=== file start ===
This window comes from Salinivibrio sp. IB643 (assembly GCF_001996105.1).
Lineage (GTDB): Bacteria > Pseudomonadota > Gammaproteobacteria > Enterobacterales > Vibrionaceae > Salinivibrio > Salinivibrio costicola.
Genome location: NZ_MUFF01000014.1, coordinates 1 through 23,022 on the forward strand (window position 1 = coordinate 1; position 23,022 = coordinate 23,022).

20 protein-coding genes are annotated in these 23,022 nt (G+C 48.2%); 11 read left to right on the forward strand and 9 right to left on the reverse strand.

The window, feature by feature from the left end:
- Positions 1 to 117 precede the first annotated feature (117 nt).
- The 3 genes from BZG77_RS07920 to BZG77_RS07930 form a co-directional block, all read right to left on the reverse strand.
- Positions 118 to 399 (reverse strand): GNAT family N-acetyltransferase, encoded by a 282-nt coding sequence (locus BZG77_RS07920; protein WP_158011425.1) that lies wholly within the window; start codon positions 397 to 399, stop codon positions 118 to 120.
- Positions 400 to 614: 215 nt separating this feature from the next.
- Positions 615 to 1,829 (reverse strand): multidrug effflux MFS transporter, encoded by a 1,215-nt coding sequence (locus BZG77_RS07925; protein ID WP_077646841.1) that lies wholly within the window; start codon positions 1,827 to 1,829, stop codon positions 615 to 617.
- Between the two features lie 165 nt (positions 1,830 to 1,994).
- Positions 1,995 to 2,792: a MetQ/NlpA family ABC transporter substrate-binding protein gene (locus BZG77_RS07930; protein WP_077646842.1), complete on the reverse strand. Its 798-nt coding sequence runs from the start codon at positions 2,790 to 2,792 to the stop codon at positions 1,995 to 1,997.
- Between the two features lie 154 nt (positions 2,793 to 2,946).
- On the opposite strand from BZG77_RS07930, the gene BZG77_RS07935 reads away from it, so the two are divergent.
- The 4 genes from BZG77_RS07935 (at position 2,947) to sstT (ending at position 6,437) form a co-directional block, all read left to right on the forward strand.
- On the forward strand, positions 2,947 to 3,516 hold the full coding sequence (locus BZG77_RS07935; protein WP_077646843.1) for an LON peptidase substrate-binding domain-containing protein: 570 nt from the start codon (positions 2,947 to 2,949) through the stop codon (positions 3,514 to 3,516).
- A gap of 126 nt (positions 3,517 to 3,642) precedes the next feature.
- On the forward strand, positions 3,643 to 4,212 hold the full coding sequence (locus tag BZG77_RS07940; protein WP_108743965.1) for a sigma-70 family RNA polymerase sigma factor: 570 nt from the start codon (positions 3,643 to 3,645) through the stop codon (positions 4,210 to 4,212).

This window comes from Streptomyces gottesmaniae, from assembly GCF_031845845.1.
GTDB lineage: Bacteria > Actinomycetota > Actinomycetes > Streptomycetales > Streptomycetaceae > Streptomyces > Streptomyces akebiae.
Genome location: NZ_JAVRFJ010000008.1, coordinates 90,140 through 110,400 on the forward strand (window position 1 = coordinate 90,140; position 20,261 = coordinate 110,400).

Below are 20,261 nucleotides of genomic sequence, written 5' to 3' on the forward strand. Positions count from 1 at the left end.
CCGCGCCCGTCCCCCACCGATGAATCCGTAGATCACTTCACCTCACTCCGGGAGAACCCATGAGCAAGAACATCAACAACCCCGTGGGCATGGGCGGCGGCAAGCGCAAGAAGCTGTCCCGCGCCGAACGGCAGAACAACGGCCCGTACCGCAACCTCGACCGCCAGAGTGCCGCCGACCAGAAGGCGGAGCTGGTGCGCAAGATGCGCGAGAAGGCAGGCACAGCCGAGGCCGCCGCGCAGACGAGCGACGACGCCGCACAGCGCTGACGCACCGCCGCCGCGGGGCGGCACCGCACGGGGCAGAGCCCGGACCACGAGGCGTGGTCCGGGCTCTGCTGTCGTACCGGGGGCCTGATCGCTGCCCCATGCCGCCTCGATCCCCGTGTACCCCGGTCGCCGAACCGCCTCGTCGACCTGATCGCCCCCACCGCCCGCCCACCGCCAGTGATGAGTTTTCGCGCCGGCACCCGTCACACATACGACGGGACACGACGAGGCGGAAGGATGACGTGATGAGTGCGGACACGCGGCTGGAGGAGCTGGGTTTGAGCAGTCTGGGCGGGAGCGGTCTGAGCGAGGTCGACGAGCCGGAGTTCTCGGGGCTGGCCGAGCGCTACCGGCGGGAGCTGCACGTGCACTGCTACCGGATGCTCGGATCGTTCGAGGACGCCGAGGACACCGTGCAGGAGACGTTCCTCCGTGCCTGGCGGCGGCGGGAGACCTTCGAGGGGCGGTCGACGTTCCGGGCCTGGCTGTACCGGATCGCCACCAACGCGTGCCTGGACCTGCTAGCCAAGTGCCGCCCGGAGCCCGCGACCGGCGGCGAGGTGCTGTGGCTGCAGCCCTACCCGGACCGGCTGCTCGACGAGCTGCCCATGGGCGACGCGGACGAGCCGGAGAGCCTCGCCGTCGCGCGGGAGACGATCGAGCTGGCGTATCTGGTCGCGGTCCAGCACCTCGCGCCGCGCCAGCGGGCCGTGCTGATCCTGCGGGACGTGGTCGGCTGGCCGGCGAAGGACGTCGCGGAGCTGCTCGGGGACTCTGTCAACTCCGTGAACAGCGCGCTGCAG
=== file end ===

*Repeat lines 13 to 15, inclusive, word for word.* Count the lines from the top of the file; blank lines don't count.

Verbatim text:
- Between the two features lie 154 nt (positions 2,793 to 2,946).
- On the opposite strand from BZG77_RS07930, the gene BZG77_RS07935 reads away from it, so the two are divergent.
- The 4 genes from BZG77_RS07935 (at position 2,947) to sstT (ending at position 6,437) form a co-directional block, all read left to right on the forward strand.